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eating system via the integrins on the cell's surface.
These connections act to alter the shape of the cells and
their nuclei (see Fig. 1.51), and with that, their physio-
logical properties. How do cells respond to changes in
the mechanics of their surroundings?
The response of the cells depends on the type of cells
involved, their state at the moment, and the specific
makeup of the matrix. Sometimes the cells respond by
changing shape. Other times they migrate, proliferate,
differentiate, or revise their activities more subtly. Often,
the various changes issue from the alterations in the
activity of genes. m
Information conveyed on these spring-like 'mechani-
cal molecules' travels from the matrix into the cell to
alter genetic or metabolic expression, and, if appropri-
ate, out from the cell back to the matrix:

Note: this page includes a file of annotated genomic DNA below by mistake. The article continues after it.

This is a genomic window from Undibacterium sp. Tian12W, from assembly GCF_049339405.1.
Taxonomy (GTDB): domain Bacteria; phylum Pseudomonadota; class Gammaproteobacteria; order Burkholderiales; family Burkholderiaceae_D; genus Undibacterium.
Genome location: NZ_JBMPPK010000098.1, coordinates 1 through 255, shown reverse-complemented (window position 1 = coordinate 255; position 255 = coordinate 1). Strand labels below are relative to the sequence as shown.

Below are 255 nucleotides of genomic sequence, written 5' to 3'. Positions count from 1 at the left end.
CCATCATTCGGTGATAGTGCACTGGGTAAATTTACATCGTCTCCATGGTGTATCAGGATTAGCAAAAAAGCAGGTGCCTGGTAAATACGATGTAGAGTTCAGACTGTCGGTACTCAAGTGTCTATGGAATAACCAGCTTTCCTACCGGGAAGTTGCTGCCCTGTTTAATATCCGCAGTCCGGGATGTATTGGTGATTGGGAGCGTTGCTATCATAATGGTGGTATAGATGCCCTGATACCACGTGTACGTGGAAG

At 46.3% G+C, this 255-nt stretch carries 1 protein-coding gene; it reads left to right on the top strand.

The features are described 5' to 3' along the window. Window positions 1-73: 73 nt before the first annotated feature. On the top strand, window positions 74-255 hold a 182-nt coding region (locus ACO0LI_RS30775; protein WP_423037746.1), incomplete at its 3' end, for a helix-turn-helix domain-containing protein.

We found that when we increased the stress applied to
the integrins (molecules that go through the cell's
membrane and link the extracellular matrix to the
internal cytoskeleton), the cells responded by becoming
stiffer and stiffer, just as whole tissues do. Furthermore,
living cells could be made stiff or flexible by varying the
prestress in the cytoskeleton by changing, for example,
the tension in contractile microfilaments? 17
The actual mechanics of the connections between the
extracellular matrix and the intracellular matrix is
generally achieved by numerous weak bonds - a kind
of Velcro® effect - rather than a few strong points of
attachment. The MFBs, with their very strong connec-
tions, would be an exception. These focal adhesion
and outside integrin bonds respond to changing condi-
tions, connecting and unconnecting rapidly at the recep-
tor sites when the cell is migrating, for instance.
Mechanically stressing the chemoreceptors on the cell's
surface - the ones involved in metabolism, as in Pert's
work - did not effectively convey force inside the cell.
This job of communicating the picture of local tension
and compression is left solely to the integrins, which